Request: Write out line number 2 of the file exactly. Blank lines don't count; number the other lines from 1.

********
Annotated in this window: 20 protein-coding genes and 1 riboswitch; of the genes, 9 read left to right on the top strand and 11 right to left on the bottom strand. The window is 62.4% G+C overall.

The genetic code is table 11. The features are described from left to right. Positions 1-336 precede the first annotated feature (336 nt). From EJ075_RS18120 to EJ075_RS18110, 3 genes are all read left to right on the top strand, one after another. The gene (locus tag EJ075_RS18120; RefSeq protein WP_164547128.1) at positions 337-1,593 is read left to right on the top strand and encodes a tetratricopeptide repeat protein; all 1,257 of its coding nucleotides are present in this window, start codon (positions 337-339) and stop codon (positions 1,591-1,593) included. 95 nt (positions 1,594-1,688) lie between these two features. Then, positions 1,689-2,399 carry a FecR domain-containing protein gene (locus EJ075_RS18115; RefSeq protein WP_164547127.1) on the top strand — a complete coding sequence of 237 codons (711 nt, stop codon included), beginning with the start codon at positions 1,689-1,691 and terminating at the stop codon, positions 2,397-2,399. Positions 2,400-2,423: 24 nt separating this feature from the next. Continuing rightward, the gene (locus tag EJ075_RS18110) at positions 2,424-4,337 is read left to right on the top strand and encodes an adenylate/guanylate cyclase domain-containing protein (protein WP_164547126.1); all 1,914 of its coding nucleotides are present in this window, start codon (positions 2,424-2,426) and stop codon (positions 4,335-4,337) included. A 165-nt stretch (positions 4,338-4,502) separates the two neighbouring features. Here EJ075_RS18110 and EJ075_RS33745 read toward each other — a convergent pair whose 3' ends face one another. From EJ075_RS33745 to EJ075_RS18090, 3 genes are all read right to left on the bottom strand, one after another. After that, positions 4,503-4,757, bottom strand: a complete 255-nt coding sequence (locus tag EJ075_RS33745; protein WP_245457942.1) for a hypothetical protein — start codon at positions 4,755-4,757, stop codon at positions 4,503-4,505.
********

The genetic code is table 11. The features are described from left to right. Positions 1-336 precede the first annotated feature (336 nt). From EJ075_RS18120 to EJ075_RS18110, 3 genes are all read left to right on the top strand, one after another. The gene (locus tag EJ075_RS18120; RefSeq protein WP_164547128.1) at positions 337-1,593 is read left to right on the top strand and encodes a tetratricopeptide repeat protein; all 1,257 of its coding nucleotides are present in this window, start codon (positions 337-339) and stop codon (positions 1,591-1,593) included. 95 nt (positions 1,594-1,688) lie between these two features. Then, positions 1,689-2,399 carry a FecR domain-containing protein gene (locus EJ075_RS18115; RefSeq protein WP_164547127.1) on the top strand — a complete coding sequence of 237 codons (711 nt, stop codon included), beginning with the start codon at positions 1,689-1,691 and terminating at the stop codon, positions 2,397-2,399. Positions 2,400-2,423: 24 nt separating this feature from the next. Continuing rightward, the gene (locus tag EJ075_RS18110) at positions 2,424-4,337 is read left to right on the top strand and encodes an adenylate/guanylate cyclase domain-containing protein (protein WP_164547126.1); all 1,914 of its coding nucleotides are present in this window, start codon (positions 2,424-2,426) and stop codon (positions 4,335-4,337) included. A 165-nt stretch (positions 4,338-4,502) separates the two neighbouring features. Here EJ075_RS18110 and EJ075_RS33745 read toward each other — a convergent pair whose 3' ends face one another. From EJ075_RS33745 to EJ075_RS18090, 3 genes are all read right to left on the bottom strand, one after another. After that, positions 4,503-4,757, bottom strand: a complete 255-nt coding sequence (locus tag EJ075_RS33745; protein WP_245457942.1) for a hypothetical protein — start codon at positions 4,755-4,757, stop codon at positions 4,503-4,505.